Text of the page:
Arrange the class in small groups of students each. These groups are simply for practice, so they can be formed informally if desired. Explain that each group member will serve as the Discussion Director for about 5 minutes. To make sure the process runs smoothly, have group members arrange turn-taking by deciding who will go first, second, third, and so forth.

Have the first Discussion Director begin discussion. Watch the time so that you can cue students to change roles. Provide support and feedback as appropriate. After 5 minutes have passed, ask the second person take over as Discussion Director. Repeat this process until everyone in the class has had a chance to practice the Discussion Director role. After discussion is complete, literature circle questions, ask students to make any additional observations about how the Discussion Director role works.

Review the requirements of the Vocabulary Enricher: clarifies word meanings and pronunciations uses research resources Point out the classroom dictionaries and other resources students can use as they serve in this role. Read Chapter 3 of the text together. Allow time to discuss the chapter freely in order to show how discussion of questions and ideas that are not on the sheet is also appropriate. After discussion is complete, ask students to make observations about how the Vocabulary Enricher role works.

Remind students of the classroom dictionaries and other resources literature circle questions can use as they literature circle questions in this role. Explain that during this session, everyone will have a chance to practice being a Vocabulary Enricher, literature circle questions.

Read Chapter 4 of the text together. Explain that each group member will serve as the Vocabulary Enricher for about 5 minutes. Have the first Vocabulary Enricher begin discussion. After 5 minutes have passed, literature circle questions, ask the second person take over as Vocabulary Enricher. Repeat this process until everyone in the class has had a chance to practice the Vocabulary Enricher role.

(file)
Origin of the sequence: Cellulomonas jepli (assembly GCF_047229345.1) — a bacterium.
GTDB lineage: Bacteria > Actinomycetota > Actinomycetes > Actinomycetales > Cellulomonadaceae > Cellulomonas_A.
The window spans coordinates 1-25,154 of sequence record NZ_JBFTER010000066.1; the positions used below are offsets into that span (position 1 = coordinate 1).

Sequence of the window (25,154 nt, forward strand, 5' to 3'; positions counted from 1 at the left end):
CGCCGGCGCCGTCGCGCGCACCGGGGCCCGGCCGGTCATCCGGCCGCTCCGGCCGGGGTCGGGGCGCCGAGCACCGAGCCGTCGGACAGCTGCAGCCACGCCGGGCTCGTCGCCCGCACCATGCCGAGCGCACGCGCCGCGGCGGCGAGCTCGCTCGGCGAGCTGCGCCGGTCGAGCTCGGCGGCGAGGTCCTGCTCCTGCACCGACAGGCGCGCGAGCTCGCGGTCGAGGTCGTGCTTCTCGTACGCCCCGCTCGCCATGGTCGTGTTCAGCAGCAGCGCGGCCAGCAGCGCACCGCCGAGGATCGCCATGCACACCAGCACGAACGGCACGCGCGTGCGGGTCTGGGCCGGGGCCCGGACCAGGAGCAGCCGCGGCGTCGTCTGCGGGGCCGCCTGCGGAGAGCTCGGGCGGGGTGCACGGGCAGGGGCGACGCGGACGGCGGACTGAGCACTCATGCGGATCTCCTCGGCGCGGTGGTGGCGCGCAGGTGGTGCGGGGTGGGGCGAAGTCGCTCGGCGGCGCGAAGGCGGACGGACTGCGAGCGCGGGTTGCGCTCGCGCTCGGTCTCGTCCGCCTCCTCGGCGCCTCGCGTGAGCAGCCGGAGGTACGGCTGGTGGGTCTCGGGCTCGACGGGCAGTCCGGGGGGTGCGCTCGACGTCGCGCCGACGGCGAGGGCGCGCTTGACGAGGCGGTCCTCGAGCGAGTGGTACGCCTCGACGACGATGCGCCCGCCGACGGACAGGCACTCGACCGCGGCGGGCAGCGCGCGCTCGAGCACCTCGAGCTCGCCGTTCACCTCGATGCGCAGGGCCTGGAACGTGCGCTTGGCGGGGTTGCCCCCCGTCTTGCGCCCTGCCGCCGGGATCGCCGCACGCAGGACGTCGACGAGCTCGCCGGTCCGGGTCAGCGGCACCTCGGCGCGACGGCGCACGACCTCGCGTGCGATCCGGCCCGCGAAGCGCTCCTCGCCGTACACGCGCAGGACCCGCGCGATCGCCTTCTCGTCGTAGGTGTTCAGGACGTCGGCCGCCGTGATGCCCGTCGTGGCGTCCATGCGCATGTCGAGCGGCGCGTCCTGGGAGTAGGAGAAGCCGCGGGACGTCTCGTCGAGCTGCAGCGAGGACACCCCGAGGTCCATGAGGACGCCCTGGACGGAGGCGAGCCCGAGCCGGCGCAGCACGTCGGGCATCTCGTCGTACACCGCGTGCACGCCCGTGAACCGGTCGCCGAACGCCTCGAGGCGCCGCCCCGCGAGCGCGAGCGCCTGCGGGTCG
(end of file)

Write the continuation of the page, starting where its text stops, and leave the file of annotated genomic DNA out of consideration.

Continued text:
After discussion is complete, ask students to make any additional observations about how the Vocabulary Enricher role works. Read Chapter 5 of the text together. After discussion is complete, ask students to make observations about how the Literary Luminary role works.

Explain that during this session, everyone will have a chance to practice being a Literary Luminary. Read Chapter 6 of the text together, literature circle questions. Explain that each group member will serve as the Literary Luminary for about 5 minutes. Have the first Literary Luminary begin discussion. After 5 minutes have passed, ask the second person take over as Literary Luminary. Repeat this process until everyone in the class has had a chance to practice the Literary Luminary role.

After discussion is complete, ask students to make any additional observations about how the Literary Luminary role works. Every student should have one sheet, but they will not all have the same sheet. Explain that for you to have information to record on the Checker role sheet, you need students in the class to take on the other roles. Read Chapter 7 of the text together. Pause during the reading, as appropriate, to allow students to add details to the different role sheets that they have; or have students complete the different role sheets after the reading is complete.